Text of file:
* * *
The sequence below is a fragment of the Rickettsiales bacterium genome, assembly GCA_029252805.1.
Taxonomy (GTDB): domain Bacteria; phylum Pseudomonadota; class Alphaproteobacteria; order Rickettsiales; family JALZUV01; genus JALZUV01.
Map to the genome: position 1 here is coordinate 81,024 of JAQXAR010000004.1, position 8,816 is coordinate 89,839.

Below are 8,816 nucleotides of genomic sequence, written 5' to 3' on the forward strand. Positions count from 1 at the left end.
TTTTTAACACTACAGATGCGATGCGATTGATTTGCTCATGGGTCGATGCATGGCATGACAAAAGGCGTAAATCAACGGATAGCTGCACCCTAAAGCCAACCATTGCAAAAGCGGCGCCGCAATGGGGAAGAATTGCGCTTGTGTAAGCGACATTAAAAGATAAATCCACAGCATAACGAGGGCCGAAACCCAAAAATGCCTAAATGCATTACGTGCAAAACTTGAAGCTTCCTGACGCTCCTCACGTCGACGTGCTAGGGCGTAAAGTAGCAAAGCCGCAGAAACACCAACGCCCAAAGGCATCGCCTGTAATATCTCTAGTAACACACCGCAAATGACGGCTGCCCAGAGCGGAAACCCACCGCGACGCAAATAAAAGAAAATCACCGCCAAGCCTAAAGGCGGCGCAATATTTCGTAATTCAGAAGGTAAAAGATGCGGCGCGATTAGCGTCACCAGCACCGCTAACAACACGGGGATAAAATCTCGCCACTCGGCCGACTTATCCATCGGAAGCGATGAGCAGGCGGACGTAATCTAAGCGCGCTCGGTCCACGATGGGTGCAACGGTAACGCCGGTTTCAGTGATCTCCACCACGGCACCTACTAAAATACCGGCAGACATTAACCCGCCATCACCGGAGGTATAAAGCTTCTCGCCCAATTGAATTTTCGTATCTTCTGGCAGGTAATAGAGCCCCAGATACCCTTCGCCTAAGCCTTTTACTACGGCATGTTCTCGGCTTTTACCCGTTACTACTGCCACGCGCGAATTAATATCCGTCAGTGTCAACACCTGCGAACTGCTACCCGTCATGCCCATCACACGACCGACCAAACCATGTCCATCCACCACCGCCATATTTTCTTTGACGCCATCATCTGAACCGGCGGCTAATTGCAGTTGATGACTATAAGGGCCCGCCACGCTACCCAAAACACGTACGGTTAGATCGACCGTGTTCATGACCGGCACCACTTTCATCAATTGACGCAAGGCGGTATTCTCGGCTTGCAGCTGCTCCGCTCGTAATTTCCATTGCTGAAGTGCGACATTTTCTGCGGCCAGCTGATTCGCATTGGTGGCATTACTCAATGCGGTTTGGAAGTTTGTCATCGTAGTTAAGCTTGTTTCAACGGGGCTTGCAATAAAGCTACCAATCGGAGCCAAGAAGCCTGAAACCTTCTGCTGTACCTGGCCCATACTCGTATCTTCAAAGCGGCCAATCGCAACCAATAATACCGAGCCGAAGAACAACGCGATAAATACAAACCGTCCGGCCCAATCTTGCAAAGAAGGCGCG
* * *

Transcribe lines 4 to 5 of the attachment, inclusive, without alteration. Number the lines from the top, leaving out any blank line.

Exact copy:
Below are 8,816 nucleotides of genomic sequence, written 5' to 3' on the forward strand. Positions count from 1 at the left end.
TTTTTAACACTACAGATGCGATGCGATTGATTTGCTCATGGGTCGATGCATGGCATGACAAAAGGCGTAAATCAACGGATAGCTGCACCCTAAAGCCAACCATTGCAAAAGCGGCGCCGCAATGGGGAAGAATTGCGCTTGTGTAAGCGACATTAAAAGATAAATCCACAGCATAACGAGGGCCGAAACCCAAAAATGCCTAAATGCATTACGTGCAAAACTTGAAGCTTCCTGACGCTCCTCACGTCGACGTGCTAGGGCGTAAAGTAGCAAAGCCGCAGAAACACCAACGCCCAAAGGCATCGCCTGTAATATCTCTAGTAACACACCGCAAATGACGGCTGCCCAGAGCGGAAACCCACCGCGACGCAAATAAAAGAAAATCACCGCCAAGCCTAAAGGCGGCGCAATATTTCGTAATTCAGAAGGTAAAAGATGCGGCGCGATTAGCGTCACCAGCACCGCTAACAACACGGGGATAAAATCTCGCCACTCGGCCGACTTATCCATCGGAAGCGATGAGCAGGCGGACGTAATCTAAGCGCGCTCGGTCCACGATGGGTGCAACGGTAACGCCGGTTTCAGTGATCTCCACCACGGCACCTACTAAAATACCGGCAGACATTAACCCGCCATCACCGGAGGTATAAAGCTTCTCGCCCAATTGAATTTTCGTATCTTCTGGCAGGTAATAGAGCCCCAGATACCCTTCGCCTAAGCCTTTTACTACGGCATGTTCTCGGCTTTTACCCGTTACTACTGCCACGCGCGAATTAATATCCGTCAGTGTCAACACCTGCGAACTGCTACCCGTCATGCCCATCACACGACCGACCAAACCATGTCCATCCACCACCGCCATATTTTCTTTGACGCCATCATCTGAACCGGCGGCTAATTGCAGTTGATGACTATAAGGGCCCGCCACGCTACCCAAAACACGTACGGTTAGATCGACCGTGTTCATGACCGGCACCACTTTCATCAATTGACGCAAGGCGGTATTCTCGGCTTGCAGCTGCTCCGCTCGTAATTTCCATTGCTGAAGTGCGACATTTTCTGCGGCCAGCTGATTCGCATTGGTGGCATTACTCAATGCGGTTTGGAAGTTTGTCATCGTAGTTAAGCTTGTTTCAACGGGGCTTGCAATAAAGCTACCAATCGGAGCCAAGAAGCCTGAAACCTTCTGCTGTACCTGGCCCATACTCGTATCTTCAAAGCGGCCAATCGCAACCAATAATACCGAGCCGAAGAACAACGCGATAAATACAAACCGTCCGGCCCAATCTTGCAAAGAAGGCGCG